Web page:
Don’t get me wrong; I’m into big tech. I use my pocket-sized computer about 9 hours a day, according to Apple’s built-in surveillance report, (which I never asked for and would be perfectly happy never to see again. It’s as bad as having to see the calorie-count when I’m standing in line at Cinnabon).
But here’s the deal: my cell phone is no longer a phone. I can type on it, write articles on it, make lists on it, communicate with my family all over the world via text message and email on it, watch tv and movies on it – heck, I can even make movies on it. But try to talk on it? Like a phone? Forget about it. A phone needs a tower—a tower that communicates with the phone.
I haven’t been able to talk to my mother for at least five years because she doesn’t do texting or social media and my phone doesn’t do phone. Oh, it tries. But it doesn’t succeed. Halfway through a sentence it cuts out, leaving my mother to think that I just hung up on her. (Not only does she not speak text, she does not understand that cellphones don’t speak phone.) My sister, who lives in the 20th century with my mother, wrote me a scathing letter last year complaining that my kids keep hanging up on Grandma without saying goodbye. I tried to explain, but they don’t get it. Not enough cell coverage? They use a land line.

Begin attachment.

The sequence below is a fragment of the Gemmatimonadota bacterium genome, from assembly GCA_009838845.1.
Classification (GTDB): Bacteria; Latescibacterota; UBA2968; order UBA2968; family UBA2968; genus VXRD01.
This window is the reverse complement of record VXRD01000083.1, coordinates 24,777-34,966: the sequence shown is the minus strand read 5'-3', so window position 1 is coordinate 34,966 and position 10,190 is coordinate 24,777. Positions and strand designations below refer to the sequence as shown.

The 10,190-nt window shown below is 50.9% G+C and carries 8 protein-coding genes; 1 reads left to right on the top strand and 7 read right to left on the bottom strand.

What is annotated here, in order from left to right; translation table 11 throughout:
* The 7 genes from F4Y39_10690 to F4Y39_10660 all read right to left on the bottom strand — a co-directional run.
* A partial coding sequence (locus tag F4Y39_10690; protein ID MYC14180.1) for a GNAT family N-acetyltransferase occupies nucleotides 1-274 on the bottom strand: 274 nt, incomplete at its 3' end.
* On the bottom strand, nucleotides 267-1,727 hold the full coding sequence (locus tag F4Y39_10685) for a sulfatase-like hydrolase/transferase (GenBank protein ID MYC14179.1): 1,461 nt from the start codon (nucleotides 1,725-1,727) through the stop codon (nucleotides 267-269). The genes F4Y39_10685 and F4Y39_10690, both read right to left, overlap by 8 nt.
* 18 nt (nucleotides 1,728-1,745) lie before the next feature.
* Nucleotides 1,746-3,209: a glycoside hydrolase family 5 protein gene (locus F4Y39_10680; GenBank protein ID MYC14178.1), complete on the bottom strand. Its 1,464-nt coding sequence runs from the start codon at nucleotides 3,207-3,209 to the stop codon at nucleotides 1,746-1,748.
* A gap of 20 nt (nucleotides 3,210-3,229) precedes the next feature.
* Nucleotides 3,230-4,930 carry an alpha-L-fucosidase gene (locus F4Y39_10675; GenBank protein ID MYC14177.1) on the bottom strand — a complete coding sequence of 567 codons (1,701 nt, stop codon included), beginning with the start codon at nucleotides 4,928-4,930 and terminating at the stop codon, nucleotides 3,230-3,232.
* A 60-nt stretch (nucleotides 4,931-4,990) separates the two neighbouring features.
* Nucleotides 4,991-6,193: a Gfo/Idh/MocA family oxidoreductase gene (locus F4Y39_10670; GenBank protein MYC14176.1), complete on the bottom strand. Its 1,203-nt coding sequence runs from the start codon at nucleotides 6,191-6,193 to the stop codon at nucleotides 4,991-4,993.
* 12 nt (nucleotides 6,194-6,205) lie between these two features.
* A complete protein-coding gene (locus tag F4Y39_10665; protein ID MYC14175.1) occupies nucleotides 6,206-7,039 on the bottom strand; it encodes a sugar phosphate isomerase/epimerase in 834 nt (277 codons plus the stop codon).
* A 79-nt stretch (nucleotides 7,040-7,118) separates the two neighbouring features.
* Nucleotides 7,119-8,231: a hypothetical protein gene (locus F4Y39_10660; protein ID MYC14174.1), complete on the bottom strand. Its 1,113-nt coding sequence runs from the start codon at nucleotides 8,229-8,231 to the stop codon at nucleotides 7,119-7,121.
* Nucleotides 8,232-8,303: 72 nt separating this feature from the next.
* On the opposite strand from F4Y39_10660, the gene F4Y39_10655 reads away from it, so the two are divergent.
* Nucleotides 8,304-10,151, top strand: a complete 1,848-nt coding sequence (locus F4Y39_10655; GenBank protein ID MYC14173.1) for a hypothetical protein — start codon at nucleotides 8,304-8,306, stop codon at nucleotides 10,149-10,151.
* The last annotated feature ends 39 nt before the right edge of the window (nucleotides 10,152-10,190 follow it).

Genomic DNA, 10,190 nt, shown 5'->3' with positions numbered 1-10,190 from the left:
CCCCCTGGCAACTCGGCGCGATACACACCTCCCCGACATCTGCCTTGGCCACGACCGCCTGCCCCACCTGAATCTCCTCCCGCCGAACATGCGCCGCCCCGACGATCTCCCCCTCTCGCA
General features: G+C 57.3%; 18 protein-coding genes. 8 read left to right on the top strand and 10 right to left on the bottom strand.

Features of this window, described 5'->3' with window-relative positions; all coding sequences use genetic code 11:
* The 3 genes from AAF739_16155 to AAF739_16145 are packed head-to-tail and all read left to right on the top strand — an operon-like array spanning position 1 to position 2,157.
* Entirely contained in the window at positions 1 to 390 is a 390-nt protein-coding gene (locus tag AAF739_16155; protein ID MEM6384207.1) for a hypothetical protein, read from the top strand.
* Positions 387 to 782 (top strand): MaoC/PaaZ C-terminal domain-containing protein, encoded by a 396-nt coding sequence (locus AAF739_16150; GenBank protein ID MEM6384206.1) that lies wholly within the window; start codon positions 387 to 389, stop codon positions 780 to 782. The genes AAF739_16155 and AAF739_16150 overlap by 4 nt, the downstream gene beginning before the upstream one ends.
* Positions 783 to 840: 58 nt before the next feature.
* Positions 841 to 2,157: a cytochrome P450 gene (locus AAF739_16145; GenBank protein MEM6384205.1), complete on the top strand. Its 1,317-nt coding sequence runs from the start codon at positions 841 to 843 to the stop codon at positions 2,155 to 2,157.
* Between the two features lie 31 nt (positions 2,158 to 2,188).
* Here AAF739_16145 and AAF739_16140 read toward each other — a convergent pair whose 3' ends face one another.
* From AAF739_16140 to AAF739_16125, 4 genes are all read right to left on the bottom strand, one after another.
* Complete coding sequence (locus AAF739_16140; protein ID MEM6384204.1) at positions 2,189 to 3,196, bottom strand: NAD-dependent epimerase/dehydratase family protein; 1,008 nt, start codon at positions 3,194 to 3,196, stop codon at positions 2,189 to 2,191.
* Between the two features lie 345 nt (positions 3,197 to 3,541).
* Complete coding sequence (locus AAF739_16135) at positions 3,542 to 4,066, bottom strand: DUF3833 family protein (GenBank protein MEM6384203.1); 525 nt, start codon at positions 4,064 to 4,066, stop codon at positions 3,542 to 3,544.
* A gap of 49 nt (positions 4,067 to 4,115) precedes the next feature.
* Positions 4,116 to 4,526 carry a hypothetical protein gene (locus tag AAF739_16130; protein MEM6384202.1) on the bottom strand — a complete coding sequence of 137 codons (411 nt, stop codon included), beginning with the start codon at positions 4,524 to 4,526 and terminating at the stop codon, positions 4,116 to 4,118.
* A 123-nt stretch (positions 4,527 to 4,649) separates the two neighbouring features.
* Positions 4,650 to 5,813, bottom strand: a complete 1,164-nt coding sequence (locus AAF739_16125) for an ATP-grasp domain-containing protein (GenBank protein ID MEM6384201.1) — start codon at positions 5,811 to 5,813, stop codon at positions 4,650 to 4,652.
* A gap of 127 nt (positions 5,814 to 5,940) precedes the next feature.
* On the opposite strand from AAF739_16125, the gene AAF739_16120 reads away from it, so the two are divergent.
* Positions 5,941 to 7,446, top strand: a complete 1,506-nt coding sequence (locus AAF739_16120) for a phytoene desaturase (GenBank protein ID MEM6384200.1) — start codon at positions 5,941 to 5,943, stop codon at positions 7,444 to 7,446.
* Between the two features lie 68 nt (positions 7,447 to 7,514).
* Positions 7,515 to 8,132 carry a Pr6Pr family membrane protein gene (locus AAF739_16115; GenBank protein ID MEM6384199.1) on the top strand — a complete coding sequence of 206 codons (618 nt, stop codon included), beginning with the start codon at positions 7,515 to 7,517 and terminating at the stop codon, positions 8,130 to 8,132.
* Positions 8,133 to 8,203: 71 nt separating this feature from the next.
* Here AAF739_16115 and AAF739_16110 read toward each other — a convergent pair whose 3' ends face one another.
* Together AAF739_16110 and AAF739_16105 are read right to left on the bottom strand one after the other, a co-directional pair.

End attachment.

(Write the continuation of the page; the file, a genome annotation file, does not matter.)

It’s especially problematic in New York, where skyscrapers bounce signals off the walls, and in southern California, where the residents suffer from NIMBYism (among a multitude of other sanctimonious social ills). I have homes in both places, and it’s driving me crazy.
NIMBYism — Not In My Back Yard—is just one of many symptoms of the growing fascination with socialism. We want all our perks and benefits, but we want someone else to provide them. We want our cellphone reception to be clear and constant, but we don’t want an unsightly, and potentially dangerous, cell tower within ten miles of our darlings. (I find it ironic that they don’t want a cell tower installed within ten miles, but they give said darlings their own cell phones from infancy and sleep with their own phones under their pillows.)
Hence, I need a land line.
So here’s my offer to AT&T: you can put your cell tower in my backyard. I live at the top of a hill overlooking a canyon. People will benefit from my cell tower for miles around. And if you camouflage it behind one of my majestically towering juniper trees, no one will even see it.
All I want in exchange is lifetime phone, internet and cable service for me and my family in perpetuity. And a new phone every two years for free, like you used to do. That’s it, and you can have the top of my juniper tree. Deal?
I tried to call you with this offer, but my phone kept cutting out. So send me a text. Or better yet, let’s do lunch.
Jo Ann Skousen is the co-producer of FreedomFest and the founding director of the Anthem Libertarian Film Festival, where Big Tech will be debated after the screening of “The Creepy Line,” a documentary about Google surveillance and targeted marketing. You can often find Jo Ann wandering the sidewalks of Chapman University shouting, “Can you hear me now? Can you hear me now?” FilmLovers Passes are available for all four days.